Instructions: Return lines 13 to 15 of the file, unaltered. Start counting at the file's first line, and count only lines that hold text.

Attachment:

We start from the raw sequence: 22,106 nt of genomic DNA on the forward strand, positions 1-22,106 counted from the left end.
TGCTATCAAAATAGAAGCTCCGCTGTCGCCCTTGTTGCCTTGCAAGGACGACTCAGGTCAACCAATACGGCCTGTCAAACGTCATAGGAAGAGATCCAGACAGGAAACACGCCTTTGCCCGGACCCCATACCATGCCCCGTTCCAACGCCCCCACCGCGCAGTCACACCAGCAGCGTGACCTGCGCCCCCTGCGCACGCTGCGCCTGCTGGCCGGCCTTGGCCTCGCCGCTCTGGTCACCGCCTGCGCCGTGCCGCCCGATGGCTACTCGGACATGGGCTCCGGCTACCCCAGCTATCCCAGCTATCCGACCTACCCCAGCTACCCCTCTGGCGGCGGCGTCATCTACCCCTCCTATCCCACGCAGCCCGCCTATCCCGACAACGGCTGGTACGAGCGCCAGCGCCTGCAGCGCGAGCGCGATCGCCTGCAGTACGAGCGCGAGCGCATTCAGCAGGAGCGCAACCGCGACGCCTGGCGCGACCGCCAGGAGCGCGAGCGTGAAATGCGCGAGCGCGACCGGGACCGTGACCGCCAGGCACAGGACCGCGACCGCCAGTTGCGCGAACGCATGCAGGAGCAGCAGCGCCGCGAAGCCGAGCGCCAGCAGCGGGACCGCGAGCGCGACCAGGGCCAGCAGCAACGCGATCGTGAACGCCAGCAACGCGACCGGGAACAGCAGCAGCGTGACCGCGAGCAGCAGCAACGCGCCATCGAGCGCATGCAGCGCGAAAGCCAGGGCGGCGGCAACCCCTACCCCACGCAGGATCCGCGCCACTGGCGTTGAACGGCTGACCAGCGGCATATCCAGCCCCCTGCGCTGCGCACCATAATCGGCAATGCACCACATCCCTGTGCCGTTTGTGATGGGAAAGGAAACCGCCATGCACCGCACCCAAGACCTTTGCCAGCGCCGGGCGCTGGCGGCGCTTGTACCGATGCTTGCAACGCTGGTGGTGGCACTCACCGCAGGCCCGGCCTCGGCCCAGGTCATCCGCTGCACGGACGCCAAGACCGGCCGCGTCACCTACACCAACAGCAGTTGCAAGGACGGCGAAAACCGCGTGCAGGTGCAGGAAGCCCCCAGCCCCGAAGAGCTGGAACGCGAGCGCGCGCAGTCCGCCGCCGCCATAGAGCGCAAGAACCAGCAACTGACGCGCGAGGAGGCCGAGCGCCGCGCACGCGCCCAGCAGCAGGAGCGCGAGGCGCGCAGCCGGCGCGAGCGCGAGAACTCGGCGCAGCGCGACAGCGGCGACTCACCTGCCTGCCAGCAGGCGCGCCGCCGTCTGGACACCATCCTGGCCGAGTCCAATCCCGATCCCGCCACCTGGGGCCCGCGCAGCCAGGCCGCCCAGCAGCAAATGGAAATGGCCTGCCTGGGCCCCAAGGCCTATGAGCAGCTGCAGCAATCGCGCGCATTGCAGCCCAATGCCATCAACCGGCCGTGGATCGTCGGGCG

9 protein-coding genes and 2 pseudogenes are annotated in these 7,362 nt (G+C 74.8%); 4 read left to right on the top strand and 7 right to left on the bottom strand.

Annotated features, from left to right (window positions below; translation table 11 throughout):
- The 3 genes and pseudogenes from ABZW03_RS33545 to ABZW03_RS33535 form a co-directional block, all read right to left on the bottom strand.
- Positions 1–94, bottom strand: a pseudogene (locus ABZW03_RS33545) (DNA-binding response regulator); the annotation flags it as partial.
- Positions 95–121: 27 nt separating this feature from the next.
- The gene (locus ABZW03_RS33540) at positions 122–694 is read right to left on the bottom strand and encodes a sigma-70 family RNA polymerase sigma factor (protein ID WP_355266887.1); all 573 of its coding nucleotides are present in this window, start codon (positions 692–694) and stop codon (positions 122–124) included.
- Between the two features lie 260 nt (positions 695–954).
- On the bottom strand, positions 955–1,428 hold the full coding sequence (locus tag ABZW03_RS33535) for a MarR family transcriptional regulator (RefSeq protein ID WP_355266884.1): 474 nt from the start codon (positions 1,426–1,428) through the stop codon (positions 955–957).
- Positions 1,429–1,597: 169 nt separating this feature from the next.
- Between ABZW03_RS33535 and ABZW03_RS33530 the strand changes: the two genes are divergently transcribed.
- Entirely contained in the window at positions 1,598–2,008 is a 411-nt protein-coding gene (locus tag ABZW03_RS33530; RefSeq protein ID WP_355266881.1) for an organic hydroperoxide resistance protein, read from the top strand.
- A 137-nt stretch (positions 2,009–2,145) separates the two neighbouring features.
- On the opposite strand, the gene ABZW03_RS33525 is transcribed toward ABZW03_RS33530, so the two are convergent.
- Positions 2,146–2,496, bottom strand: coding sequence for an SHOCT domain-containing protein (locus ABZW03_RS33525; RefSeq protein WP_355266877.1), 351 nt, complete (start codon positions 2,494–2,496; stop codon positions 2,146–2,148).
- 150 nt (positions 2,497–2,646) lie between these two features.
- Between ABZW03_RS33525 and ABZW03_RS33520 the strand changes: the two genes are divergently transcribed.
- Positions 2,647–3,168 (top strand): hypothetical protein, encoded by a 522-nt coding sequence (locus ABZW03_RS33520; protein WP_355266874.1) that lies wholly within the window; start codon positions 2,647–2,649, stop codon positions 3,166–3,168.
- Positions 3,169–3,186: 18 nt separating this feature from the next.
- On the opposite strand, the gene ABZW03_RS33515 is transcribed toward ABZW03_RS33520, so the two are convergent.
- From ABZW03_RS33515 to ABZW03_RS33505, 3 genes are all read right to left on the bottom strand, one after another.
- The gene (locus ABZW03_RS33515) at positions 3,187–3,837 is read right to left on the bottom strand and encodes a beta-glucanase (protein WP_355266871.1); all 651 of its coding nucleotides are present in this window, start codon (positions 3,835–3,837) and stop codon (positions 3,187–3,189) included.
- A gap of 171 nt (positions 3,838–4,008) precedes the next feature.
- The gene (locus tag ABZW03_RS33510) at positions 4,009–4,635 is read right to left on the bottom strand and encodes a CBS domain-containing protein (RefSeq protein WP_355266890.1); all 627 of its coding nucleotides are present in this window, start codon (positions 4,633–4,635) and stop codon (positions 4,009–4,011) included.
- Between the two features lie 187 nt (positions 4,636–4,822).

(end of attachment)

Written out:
- Entirely contained in the window at positions 1,598–2,008 is a 411-nt protein-coding gene (locus tag ABZW03_RS33530; RefSeq protein ID WP_355266881.1) for an organic hydroperoxide resistance protein, read from the top strand.
- A 137-nt stretch (positions 2,009–2,145) separates the two neighbouring features.
- On the opposite strand, the gene ABZW03_RS33525 is transcribed toward ABZW03_RS33530, so the two are convergent.